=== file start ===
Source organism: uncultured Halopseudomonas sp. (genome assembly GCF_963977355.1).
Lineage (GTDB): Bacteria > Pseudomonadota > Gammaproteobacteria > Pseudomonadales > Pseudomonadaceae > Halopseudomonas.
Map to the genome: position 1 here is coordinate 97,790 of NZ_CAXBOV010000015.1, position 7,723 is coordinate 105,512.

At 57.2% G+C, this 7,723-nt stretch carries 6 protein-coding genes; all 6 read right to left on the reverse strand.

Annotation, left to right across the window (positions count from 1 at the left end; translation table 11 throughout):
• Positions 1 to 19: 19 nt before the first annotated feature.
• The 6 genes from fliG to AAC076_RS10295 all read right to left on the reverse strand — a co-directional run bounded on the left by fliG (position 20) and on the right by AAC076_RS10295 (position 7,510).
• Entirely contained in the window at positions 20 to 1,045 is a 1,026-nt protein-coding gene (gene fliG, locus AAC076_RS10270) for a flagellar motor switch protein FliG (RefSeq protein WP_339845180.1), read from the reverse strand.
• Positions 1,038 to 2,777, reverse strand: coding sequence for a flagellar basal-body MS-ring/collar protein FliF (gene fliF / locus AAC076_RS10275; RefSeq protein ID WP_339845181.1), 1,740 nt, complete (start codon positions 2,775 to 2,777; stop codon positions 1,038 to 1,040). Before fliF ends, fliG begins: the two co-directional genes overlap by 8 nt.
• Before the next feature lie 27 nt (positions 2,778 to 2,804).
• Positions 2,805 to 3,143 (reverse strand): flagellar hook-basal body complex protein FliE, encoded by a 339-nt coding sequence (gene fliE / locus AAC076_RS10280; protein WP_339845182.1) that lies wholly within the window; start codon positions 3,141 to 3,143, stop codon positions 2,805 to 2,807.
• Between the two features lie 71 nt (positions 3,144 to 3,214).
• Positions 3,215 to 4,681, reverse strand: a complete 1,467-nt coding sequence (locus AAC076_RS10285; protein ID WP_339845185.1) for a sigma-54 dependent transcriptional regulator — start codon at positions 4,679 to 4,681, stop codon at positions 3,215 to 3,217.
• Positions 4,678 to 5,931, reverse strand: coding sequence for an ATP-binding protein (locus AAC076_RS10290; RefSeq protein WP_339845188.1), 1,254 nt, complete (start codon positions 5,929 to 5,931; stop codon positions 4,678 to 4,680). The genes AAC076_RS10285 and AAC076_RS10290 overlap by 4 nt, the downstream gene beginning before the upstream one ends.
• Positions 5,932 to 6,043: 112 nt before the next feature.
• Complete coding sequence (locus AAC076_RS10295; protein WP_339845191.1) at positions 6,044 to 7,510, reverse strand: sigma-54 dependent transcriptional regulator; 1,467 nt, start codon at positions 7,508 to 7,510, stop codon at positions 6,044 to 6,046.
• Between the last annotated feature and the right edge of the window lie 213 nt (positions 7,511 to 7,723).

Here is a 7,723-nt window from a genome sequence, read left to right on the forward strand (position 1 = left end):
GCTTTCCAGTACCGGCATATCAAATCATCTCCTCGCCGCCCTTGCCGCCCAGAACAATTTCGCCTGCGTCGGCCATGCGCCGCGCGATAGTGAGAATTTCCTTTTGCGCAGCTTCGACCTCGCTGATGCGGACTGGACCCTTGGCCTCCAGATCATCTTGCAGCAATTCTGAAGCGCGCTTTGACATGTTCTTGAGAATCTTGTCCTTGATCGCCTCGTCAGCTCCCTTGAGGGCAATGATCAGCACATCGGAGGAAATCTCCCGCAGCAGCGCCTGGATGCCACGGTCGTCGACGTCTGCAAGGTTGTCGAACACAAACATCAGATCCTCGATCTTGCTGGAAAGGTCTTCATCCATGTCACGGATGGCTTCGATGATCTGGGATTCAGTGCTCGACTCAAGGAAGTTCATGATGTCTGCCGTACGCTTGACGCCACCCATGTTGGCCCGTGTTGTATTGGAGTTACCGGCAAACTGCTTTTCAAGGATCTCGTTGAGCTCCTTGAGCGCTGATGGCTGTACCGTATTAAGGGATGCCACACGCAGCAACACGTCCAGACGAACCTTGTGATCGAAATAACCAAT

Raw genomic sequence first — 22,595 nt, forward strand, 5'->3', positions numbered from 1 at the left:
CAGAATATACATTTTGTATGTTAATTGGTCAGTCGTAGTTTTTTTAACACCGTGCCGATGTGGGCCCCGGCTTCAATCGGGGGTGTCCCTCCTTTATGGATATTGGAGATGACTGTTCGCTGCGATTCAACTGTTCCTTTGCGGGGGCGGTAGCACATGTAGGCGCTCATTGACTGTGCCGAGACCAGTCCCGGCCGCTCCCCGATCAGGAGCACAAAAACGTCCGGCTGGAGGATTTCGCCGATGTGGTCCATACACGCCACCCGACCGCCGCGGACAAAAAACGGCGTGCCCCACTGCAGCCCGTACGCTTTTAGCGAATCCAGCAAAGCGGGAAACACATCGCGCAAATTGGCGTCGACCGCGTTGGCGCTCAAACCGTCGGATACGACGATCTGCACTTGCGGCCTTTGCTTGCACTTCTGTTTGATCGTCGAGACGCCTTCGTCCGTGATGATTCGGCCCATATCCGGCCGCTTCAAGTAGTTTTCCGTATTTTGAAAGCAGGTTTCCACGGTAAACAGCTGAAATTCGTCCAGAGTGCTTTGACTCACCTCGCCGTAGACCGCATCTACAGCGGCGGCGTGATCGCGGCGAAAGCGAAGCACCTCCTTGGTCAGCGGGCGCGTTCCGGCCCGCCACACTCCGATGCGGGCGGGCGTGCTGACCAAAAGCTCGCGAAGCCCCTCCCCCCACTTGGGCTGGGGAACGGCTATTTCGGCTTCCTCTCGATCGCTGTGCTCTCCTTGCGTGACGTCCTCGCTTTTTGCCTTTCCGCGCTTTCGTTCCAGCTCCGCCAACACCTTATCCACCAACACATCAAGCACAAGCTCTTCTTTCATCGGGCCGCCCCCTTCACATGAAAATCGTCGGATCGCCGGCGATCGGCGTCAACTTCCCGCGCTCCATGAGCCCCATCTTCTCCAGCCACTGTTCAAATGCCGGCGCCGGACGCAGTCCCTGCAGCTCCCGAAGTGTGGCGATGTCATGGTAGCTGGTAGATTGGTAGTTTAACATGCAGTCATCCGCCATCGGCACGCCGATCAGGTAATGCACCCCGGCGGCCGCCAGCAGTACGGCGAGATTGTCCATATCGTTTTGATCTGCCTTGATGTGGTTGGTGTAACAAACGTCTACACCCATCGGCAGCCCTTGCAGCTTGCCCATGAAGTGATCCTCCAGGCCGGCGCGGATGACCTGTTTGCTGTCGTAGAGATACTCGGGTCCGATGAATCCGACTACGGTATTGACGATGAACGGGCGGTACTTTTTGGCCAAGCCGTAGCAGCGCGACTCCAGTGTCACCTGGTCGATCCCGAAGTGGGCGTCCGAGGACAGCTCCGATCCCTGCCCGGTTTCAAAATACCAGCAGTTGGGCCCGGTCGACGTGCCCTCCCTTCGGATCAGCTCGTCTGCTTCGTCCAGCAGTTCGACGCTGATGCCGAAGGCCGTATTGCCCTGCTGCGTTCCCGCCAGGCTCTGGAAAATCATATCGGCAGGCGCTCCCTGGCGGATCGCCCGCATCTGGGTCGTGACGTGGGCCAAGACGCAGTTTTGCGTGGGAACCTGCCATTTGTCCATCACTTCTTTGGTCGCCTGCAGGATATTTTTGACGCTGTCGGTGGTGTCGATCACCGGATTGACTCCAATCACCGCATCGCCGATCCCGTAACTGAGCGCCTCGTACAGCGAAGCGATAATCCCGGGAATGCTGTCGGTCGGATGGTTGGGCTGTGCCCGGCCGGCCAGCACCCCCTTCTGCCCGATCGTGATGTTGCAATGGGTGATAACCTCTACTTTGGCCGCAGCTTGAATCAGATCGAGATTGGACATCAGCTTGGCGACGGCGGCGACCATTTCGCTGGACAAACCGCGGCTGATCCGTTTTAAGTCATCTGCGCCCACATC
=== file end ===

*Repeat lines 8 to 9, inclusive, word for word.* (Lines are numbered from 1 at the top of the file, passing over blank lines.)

• Entirely contained in the window at positions 20 to 1,045 is a 1,026-nt protein-coding gene (gene fliG, locus AAC076_RS10270) for a flagellar motor switch protein FliG (RefSeq protein WP_339845180.1), read from the reverse strand.
• Positions 1,038 to 2,777, reverse strand: coding sequence for a flagellar basal-body MS-ring/collar protein FliF (gene fliF / locus AAC076_RS10275; RefSeq protein ID WP_339845181.1), 1,740 nt, complete (start codon positions 2,775 to 2,777; stop codon positions 1,038 to 1,040). Before fliF ends, fliG begins: the two co-directional genes overlap by 8 nt.